Despite more open discussions, in many ways, mental health is still taboo.
Especially if you’re a parent, a man, or someone with a diagnosis that strays from the more commonly-accepted anxiety and depression.
If your mental health has a large bearing on your life and the way you live it, it may feel wrong not to share your diagnosis with a new partner – but that can feel intense.
‘It can feel scary talking about your mental health for the first time with a partner,’ Dr Elena, a consultant psychologist and co-founder of The Chelsea Psychology Clinic, tells Metro.co.uk.
‘Many people will feel quite vulnerable sharing the things they struggle with,’ she adds – and she’s right: sharing your mental health diagnosis can feel like baring a part of your soul only reserved for yourself and those closest to you.
But should you share it with a partner?
As Dr Elena notes it could be helpful for both of you and it’s a good opportunity to connect on a deeper level.
Not to mention, mental health issues can have an impact on how you act in relationships and the type of space or care you’ll need from a partner.
‘At the end of the day, it’s going to help your partner understand you better,’ she says.
‘By learning more about the things you struggle with, your past experiences and triggers, they’ll be able to support you in the way you need.’
Plus, Dr Elena adds, around one in four people experience a mental health issue every year.
‘Chances are, they know more than you think, whether that’s from first or second-hand experience,’ she says.
So, to the question of whether you should tell a new partner about your mental health condition, the answer is: probably, yes – but when, exactly, should you tell them?
‘There are no hard-and-fast rules,’ says Dr Elena.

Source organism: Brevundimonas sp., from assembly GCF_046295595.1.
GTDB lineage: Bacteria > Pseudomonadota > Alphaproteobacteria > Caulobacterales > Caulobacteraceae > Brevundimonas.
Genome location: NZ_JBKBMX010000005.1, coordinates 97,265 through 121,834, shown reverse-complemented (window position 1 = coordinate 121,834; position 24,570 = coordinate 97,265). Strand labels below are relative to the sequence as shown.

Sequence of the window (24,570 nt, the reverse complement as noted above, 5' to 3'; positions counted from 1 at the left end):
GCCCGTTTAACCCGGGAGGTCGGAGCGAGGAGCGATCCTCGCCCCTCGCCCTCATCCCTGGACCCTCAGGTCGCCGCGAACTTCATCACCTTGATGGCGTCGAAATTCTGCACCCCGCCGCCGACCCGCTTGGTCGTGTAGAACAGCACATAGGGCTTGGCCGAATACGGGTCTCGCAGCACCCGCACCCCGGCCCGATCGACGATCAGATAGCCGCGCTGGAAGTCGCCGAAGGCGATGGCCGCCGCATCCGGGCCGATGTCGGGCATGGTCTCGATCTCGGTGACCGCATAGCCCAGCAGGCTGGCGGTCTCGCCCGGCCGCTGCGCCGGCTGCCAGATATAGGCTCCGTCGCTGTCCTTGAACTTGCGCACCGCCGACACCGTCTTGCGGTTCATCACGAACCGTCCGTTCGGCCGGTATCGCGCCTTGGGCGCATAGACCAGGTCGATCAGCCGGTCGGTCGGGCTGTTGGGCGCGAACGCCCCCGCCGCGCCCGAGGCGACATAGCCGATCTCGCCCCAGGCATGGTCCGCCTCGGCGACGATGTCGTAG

‘While it’s probably not first date material (although there’s nothing wrong with sharing it then either if it feels right), I would avoid putting it off for too long.
‘It goes without saying that the right person will accept you for you.
‘The most important thing is to make sure that this is someone you feel safe with and trust.’
How to tell a new partner about a mental health issue without oversharing:
- If you’re nervous, it can help to prepare what you’re going to say in advance – write down some notes on a piece of paper or on your phone.
- Make sure you’re in a comfortable space – somewhere that you feel relaxed and safe and won’t be interrupted. Alternatively, if speaking face-to-face feels scary, going for a walk can feel less intimidating/formal.
- Calmly and clearly explain what it is you’re struggling with and how it impacts you day-to-day and in your relationships.
- Describe the steps you’re taking – if you’re in therapy at the moment, let them know.
- Let them know how they can best support you – bring resources, too, if you have any.
- Give them space to ask any questions.
Dr Elena Touroni, Psychologist
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